Once again, trudging through the deep sludge of the forgotten horrors, I stumble upon an unmarked grave from 1961, entitled Ring of Terror, after watching this timewaster I honestly was unsure if I would even bother reviewing, but I needed to warn others of this impending doom from the files of DOA. For those readers still unsure of the intention of this column, everyone states they have seen the worst horror film ever, but that statement is often overused and sadly one hasn’t seen the remains of films found under a ton of toxic waste, the films in The DOA Column, unable to find an ER before their demise. This time, director Clark L. Paylow, in his only directed film, using a script from Lewis Simeon and Jerrold I. Zinnamon (their only credits ever); present a cheaply made production which tallies 71-minutes all about a lame fraternity at a medical school and an element of fear of one student. Now when a horror film tells of the victim in the first few minutes, it might be good, but when presented in a cornball silly manner, with a cat sitting near a grave with the lead character’s name on it, Lewis B. Moffitt and Rigor (Joseph Conway) teasing about the topic of fear it lost points very quickly. If you like the short version, watch the opening 2-minutes and then the last 5, or just read this review to avoid another waste of mindless entertainment.


Let’s start with Moffitt, a fraternity pledge without fear but suffers from nightmares and needs a light on when he sleeps more on this later. The film builds on an unstable footing of the William Castle’s The Tingler [1959], trying to show that fear itself can be killed, no amount of bravery can stop from overpowering oneself. Castle’s film starred Vincent Price, included some cinematographer charm, and just a fun story, however this production is sluggish, dull, and full of long-winded dialogue. When it breaks the talkie style occurring, it comes with insulting jokes from both students and professors all directed to an overweight couple from their dancing to dating to a so-called beauty contest. This pitiful medical school also seems quite short on corpses and because the students need to stay close so if one rolls in the students called quickly to dimly lit lecture rooms. For example, Professor Rayburn (Lomax Study), gets a call from the local morgue which got a body available for autopsy, he phones one of the students to inform them of the news. They all need to meet at the morgue roughly in 20-minutes in order to witness or be kicked out of school. The students leave their girlfriends at the hopping cafeteria, lucky thing everyone gathers there all the time. The corpse contains a nifty ring on the finger. Anyway, the lesson during the procedure is one of incredible scientific importance, in fact a miracle gastrovascular cavity. Especially since it only exists in jellyfish, corals, and flatworms but so what, the dialogue is filled with Oh gee, golly gee. Back to Moffitt (George E. Mather, who later did visual effects on both Star Wars: Episode IV – A New Hope (1977) and Poltergeist II [1986]) while at a funeral home at night, with one candle lit (why – who knows or cares) he recalls what his nightmares actually mean. A traumatic experience, where his grandfather laid out at home and his mother told him to stop crying or the dead awake to whip him in punishment for disturbing his eternal sleep. Um, okay?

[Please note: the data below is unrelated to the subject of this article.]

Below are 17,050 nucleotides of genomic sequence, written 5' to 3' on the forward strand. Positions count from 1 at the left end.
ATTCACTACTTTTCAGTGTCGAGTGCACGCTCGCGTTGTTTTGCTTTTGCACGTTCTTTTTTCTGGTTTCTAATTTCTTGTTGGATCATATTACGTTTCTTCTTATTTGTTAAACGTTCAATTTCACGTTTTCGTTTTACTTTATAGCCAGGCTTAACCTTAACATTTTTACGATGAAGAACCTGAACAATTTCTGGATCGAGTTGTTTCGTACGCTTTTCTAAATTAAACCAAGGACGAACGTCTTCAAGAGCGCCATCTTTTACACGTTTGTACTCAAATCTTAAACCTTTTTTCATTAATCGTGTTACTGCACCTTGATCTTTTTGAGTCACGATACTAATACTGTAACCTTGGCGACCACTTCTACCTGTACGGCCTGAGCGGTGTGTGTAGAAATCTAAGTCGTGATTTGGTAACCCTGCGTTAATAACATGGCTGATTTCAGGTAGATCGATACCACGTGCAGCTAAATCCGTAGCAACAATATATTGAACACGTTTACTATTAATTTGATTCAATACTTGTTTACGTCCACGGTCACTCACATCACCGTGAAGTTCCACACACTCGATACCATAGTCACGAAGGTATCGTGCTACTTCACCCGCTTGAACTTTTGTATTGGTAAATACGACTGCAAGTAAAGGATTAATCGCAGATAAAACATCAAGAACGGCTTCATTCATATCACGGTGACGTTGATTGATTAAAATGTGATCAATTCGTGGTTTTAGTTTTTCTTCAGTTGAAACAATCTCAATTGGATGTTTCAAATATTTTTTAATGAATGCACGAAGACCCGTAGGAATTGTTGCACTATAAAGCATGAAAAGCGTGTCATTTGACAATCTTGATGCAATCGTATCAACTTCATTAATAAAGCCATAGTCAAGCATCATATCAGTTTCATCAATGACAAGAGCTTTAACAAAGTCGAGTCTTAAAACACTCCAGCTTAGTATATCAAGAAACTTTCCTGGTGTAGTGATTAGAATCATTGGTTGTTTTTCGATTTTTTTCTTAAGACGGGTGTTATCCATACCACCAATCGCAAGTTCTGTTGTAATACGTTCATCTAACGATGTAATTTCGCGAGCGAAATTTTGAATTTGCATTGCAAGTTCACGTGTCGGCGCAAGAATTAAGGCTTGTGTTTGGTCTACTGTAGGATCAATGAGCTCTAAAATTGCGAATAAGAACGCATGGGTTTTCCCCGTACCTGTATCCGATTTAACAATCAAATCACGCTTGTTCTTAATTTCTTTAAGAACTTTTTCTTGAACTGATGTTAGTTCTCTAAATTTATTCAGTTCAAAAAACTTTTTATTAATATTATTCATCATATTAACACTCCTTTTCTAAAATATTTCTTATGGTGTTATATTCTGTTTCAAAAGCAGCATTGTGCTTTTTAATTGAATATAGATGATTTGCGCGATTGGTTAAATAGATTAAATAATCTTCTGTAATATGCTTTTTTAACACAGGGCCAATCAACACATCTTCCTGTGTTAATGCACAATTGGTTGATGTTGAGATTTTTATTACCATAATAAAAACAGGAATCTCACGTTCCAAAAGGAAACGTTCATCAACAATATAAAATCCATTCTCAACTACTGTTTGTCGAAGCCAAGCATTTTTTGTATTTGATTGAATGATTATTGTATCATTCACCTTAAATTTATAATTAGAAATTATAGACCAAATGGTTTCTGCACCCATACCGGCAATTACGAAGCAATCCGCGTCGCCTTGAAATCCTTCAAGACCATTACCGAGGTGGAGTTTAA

The frat pranks harmless enough from playing cupid to water dumped on them, to refraining from eating for a day, Moffitt gets a grave robbing task, and in lays the end of the movie, from the screech of a cat named Puma. Oh, so scary!


The problems in this movie, mount quickly, from too old to be ‘students’ in a so-called medical school, with all one-dimension plot and characters, and then a band called The Campus Cool Cats, who do trumpet solos without a trumpeter and sax solos without the sax player actually playing. It seems everyone does something not connected to anything else, and all of it looks beyond silly and frankly very cheap.



Therefore, where does this leave us, well simply another movie to avoid, the video production beyond terrible and the film itself a wretched waste of time, and beyond that the flick is actually free in the public domain. Although if you to want ruin your eyes, destroy brain cells due to boredom and waste money you could purchase the Shout Factory (2010) MST3K version. But golly gee why do that???


IMDb rating: 1.8/10

DOA Rating: 1.5/10

Basic version – $9.99

The Mystery Science Theater 3000 Version – $85.00